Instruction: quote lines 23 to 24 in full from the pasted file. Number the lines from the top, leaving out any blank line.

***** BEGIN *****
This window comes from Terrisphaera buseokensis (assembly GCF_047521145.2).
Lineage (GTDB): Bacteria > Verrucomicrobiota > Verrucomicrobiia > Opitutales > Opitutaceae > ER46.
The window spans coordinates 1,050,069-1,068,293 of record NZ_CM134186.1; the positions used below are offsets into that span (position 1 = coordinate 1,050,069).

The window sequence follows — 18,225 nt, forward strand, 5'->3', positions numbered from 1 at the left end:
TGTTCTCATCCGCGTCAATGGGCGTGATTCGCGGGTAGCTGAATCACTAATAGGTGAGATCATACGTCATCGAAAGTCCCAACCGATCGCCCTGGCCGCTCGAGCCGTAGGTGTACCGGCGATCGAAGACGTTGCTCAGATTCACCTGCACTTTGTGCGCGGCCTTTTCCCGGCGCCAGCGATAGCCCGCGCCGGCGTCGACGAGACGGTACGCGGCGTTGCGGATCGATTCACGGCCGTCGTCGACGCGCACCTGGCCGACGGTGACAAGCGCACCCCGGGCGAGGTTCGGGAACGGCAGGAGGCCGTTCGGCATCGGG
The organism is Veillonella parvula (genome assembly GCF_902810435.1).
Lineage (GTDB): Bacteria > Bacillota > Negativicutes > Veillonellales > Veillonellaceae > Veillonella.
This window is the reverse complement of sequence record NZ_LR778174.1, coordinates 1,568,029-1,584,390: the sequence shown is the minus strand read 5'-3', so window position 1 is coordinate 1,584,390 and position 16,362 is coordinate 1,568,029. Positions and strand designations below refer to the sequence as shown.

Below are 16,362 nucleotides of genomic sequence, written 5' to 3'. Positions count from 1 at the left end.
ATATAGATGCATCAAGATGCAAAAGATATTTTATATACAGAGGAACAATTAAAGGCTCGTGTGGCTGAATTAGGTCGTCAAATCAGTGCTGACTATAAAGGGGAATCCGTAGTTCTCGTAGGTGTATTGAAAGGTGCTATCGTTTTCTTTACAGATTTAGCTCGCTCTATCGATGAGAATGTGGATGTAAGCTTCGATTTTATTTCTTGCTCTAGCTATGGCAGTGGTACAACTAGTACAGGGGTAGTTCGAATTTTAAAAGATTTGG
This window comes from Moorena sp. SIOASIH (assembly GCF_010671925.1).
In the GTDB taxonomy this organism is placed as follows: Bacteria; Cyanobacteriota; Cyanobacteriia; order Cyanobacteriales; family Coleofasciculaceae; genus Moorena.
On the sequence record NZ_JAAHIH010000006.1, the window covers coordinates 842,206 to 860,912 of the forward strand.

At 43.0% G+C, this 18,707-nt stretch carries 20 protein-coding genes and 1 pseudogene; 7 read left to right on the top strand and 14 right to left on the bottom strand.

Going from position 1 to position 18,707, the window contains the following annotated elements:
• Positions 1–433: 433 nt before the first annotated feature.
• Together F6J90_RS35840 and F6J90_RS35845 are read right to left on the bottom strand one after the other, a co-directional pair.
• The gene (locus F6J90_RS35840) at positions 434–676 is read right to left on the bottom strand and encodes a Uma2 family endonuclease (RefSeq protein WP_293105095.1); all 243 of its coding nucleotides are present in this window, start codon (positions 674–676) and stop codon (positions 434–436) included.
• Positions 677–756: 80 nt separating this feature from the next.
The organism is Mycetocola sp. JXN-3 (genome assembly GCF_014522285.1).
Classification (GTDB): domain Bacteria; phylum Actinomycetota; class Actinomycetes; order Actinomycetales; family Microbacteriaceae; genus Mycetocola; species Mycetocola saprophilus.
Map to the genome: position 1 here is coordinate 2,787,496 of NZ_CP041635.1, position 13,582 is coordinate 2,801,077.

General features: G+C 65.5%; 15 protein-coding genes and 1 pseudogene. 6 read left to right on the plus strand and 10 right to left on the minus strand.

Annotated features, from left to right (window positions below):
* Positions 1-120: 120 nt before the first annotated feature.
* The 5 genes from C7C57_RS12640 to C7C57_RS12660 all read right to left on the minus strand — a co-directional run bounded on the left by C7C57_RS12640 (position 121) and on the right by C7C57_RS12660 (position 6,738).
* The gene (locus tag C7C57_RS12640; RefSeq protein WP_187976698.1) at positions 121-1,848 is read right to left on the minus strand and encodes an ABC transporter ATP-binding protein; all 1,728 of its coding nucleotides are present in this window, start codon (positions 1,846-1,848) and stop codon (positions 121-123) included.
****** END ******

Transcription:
General features: G+C 65.5%; 15 protein-coding genes and 1 pseudogene. 6 read left to right on the plus strand and 10 right to left on the minus strand.

Annotated features, from left to right (window positions below):